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JFK  La Bas 1987-1992  CD   (Fourth Dimension)   17.98
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After helping to create the lumbering blown-out post-industrial psychedelia of Skullflower and the mangled power electronics of Ramleh, Anthony Di Franco went on to record under a variety of names, producing a bunch of amazing releases throughout the late 80s and early 90s with the blackened synth industrial outfit AX and the crushing lysergic noise of Ethnic Acid. Less well known was Di Franco's solo project JFK, which actually predated his other bands and initially formed as a low-fi bedroom project in the early 80s. Over the following decade, though, Di Franco ended up recording a number of releases under the JFK name, some of which appeared on labels like the flagship UK power electronics imprint Broken Flag and Fourth Dimension Records. JFK's sound was a kind of brutal industrialized post-punk, driven by pounding machinelike kick drums and slithering distorted bass-lines, droning and monotonous and mechanical as sheets of corrosive guitar noise, squealing feedback and eerie death-rock melodies slowly drift overheard.

In some ways, these songs are comparable to a darker and more gothic-tinged version of Skullflower's late 80's thud rock, taking the kind of hypnotic, pummeling low-fi sludge rock that Matthew Bower would later perfect on albums like Xaman and IIIrd Gatekeeper and fusing it to a super-heavy, sludgy gloom-punk sound that almost feels like a more psychedelic take on the reverb-drenched gothic sludge of bands like Peace Corps and Mighty Sphincter. Di Franco's nasally vocals even fit that death rock mold, but that sound was largely restricted to the earlier JKF recordings. The later track center around dark droning riffs that are repeated over and over while the simple plodding drums tick away in the background and pieces of scrap metal clank and bang, while other songs like "Will To Love" are sprawling twelve minute psych-dirges built around malfunctioning synths and whirring effects, bleeping Hawkwindian electronics and trance-inducing junk rhythms, eerie flute sounds and garbled tape noise all woven into abstract industrial clankscapes that stretch out into infinity, or slip into a mangled mess of Flippery sludge-punk. The song "Avernus" unleashes an ocean of churning black synthdrift that is as oppressive and menacing as Di Franco's blackened drones in Ax and Novatron, and there are three tracks that feature Matt Bower on guitar ("Black Tower", "Sexodus (Alternative Version)" and "Teenage Fantasy") that offer up huge grinding drone-rock monstrosities with crushing blown-out riffage looping around slippery, slime-slick guitar skree.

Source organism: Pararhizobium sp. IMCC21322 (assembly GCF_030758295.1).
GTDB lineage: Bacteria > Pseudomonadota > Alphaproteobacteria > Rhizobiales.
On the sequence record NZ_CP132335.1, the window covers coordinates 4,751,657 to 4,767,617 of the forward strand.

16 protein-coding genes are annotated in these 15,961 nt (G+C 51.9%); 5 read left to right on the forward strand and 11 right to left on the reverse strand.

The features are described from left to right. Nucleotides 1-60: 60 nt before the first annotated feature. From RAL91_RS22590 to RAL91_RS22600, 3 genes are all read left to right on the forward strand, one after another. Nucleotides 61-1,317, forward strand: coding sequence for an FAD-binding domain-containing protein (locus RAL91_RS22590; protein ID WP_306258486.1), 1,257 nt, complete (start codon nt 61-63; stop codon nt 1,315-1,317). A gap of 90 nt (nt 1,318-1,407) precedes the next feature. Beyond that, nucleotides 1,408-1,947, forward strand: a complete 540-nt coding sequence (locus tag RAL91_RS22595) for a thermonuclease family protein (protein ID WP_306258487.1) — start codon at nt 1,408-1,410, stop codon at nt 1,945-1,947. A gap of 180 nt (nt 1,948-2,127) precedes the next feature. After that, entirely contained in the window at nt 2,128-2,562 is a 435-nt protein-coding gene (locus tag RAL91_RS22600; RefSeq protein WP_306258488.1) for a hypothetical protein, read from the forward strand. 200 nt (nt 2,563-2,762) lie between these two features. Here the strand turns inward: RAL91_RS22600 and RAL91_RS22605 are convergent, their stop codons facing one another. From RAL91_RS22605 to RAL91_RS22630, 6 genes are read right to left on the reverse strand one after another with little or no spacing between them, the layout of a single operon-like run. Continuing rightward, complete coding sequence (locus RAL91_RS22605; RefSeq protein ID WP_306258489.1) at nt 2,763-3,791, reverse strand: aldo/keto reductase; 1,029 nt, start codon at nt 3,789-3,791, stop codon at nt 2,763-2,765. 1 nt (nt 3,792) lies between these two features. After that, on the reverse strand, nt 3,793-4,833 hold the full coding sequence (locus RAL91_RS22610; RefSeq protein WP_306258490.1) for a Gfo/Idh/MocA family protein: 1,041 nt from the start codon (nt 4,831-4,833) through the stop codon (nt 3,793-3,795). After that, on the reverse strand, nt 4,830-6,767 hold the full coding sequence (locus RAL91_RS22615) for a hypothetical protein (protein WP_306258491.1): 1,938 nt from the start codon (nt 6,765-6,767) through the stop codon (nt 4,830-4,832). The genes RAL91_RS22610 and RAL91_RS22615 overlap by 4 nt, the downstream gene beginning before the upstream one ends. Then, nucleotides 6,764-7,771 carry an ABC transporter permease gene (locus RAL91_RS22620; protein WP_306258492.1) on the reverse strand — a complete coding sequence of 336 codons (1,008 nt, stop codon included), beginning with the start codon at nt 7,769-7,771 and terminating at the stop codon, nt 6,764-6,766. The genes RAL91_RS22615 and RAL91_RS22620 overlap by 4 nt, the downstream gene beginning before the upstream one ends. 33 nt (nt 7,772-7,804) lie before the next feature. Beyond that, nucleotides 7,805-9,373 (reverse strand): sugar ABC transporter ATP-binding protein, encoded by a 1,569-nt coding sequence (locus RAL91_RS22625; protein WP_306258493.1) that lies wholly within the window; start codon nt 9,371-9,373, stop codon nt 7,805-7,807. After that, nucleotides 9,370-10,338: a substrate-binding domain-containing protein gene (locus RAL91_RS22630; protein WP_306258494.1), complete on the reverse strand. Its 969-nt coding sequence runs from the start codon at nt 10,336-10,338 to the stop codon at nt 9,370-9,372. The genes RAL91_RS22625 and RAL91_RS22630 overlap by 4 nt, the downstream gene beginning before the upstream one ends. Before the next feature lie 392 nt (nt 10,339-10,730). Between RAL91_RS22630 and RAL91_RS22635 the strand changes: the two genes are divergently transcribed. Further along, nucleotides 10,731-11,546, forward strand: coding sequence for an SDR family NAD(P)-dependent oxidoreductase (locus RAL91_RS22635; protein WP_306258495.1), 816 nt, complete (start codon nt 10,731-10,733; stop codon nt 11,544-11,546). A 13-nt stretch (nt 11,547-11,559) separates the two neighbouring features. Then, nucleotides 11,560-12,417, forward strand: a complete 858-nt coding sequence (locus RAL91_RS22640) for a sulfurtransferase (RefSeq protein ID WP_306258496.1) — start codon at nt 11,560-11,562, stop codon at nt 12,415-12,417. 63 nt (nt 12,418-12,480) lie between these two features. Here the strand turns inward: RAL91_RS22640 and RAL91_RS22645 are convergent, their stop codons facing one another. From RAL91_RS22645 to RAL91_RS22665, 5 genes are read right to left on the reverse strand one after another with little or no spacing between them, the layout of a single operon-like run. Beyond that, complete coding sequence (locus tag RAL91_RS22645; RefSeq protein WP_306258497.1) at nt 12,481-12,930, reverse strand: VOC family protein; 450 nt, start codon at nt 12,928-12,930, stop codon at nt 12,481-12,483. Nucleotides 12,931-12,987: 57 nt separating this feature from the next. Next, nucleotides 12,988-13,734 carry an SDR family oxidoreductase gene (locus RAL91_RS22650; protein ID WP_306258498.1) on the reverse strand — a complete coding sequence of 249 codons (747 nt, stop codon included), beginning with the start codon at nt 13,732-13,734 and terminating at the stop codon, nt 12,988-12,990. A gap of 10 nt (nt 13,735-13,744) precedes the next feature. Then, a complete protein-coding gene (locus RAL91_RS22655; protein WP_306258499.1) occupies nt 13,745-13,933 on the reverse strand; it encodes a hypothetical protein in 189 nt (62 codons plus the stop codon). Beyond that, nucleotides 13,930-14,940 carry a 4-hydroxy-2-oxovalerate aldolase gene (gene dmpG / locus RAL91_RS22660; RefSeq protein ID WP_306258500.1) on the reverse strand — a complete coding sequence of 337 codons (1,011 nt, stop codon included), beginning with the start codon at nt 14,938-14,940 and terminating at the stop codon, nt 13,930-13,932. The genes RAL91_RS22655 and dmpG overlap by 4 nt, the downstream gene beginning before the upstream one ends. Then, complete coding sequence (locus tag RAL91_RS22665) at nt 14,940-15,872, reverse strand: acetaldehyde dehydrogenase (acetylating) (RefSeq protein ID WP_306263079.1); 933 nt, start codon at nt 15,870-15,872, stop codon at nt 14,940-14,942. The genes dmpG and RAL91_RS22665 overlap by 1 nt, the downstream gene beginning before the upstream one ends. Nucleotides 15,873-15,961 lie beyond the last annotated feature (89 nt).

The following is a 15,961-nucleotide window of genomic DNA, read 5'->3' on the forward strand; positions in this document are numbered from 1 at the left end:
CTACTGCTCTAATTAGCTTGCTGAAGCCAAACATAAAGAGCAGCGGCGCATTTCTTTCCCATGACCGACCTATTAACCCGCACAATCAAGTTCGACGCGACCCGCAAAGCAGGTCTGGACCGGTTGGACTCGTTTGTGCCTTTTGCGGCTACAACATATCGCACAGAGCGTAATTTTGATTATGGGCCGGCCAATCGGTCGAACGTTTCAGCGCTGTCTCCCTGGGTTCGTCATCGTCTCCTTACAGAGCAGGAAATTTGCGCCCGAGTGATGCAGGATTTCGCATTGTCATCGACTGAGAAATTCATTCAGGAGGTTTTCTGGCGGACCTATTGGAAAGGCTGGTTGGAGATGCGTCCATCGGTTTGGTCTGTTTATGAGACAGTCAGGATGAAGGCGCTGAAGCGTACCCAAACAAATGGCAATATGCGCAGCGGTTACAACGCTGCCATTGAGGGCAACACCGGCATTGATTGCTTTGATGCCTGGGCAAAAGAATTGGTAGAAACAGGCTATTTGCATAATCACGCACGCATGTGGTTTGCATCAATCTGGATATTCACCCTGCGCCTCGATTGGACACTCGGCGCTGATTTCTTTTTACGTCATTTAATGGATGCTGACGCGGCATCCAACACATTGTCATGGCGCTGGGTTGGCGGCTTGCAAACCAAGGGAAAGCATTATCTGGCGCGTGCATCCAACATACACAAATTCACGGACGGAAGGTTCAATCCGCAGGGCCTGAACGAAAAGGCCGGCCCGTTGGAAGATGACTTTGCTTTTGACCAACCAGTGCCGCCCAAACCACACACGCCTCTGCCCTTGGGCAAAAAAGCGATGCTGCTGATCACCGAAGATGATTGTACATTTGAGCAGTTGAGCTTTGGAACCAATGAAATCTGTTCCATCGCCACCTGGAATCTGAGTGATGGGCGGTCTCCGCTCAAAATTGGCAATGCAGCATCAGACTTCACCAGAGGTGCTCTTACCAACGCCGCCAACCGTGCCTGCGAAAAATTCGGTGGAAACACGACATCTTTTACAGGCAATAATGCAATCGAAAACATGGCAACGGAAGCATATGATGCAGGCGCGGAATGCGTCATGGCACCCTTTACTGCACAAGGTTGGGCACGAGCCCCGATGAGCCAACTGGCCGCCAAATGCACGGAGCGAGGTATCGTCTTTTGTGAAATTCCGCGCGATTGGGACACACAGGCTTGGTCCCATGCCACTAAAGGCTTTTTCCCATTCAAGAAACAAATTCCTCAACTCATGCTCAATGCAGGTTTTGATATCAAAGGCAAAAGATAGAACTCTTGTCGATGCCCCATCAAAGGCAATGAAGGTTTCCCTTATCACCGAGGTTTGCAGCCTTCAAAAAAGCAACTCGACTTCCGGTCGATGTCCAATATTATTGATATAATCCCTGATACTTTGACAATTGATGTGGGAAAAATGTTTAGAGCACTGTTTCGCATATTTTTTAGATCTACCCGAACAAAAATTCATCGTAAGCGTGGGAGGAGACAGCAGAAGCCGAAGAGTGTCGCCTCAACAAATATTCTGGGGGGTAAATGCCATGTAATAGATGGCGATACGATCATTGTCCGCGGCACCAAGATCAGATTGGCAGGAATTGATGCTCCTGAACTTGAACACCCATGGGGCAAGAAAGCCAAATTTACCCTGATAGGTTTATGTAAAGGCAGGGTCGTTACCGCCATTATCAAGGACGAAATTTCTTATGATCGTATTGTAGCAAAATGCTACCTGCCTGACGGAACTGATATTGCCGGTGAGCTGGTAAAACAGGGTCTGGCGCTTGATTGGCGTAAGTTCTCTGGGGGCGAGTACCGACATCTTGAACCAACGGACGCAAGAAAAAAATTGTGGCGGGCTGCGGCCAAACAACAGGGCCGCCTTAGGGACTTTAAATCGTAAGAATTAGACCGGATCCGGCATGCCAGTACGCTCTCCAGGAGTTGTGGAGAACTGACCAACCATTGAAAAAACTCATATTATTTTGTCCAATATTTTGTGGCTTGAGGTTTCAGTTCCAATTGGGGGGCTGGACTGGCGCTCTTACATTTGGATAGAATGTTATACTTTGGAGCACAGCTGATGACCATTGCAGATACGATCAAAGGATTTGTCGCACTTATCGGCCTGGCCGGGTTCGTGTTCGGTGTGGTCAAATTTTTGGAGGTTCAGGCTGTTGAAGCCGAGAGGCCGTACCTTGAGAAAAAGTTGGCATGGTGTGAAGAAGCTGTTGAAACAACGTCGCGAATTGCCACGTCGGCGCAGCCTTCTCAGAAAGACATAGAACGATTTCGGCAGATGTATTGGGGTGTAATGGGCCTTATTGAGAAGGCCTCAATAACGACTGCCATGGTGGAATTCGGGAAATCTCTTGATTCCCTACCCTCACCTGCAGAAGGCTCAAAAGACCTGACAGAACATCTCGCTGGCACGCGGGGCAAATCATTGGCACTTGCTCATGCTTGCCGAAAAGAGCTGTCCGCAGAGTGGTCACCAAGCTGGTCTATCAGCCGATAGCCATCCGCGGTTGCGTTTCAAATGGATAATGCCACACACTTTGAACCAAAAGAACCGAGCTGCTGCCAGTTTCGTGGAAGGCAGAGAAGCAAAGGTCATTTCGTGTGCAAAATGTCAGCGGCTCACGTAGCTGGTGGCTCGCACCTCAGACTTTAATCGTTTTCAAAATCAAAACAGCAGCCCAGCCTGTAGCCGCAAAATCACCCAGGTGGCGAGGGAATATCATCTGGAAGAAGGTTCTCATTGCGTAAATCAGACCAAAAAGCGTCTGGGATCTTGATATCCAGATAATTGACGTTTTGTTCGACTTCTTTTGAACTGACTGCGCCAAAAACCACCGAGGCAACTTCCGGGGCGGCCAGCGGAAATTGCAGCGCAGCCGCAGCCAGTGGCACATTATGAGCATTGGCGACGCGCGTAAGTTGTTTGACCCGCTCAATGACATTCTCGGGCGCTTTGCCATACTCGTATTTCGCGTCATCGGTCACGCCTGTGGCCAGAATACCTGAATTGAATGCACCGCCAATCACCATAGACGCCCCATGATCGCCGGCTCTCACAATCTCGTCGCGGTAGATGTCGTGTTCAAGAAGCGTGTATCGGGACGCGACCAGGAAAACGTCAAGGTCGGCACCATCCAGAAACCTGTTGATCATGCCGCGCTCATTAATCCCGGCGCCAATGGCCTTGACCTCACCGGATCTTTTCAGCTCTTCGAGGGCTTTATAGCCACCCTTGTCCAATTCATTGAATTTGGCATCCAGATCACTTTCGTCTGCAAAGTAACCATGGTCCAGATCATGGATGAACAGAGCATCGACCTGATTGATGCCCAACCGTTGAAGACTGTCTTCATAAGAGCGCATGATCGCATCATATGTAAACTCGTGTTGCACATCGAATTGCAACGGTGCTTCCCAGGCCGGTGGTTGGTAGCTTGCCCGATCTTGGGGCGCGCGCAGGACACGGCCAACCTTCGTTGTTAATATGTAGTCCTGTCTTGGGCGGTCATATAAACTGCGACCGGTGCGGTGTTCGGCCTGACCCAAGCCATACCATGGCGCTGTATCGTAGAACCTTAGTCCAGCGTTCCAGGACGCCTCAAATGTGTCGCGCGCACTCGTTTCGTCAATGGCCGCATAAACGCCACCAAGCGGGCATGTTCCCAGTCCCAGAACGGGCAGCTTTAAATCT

The later tracks that come off the Sexodus 7" also present a slight shift in sound, from the killer motorik drone rock crunch of "Temple Of Set" (whose super heavy and hypnotic metallic riff locked on repeat could almost pass for a Circle song) to the swingin' Sabbathoid noise rock of "Sexodus" delivering a heavier, more rocking sound. All of these recordings will be of interest to fans of the 80's post-industrial underground for obvious reasons, but the later JFK material is especially recommended if you're into the more rock-based, heavily distorted music of late-period Ramleh and Skullflower, early Godflesh, Head Of David and Splintered. There was already a vinyl-only collection of JFK material called Teenage Fantasy that came out a while back, but this features completely different material, with most of the songs never before released. Comes in digipack packaging, and limited to three hundred copies.


Track Samples:
Sample : JFK-La Bas 1987-1992
Sample : JFK-La Bas 1987-1992
Sample : JFK-La Bas 1987-1992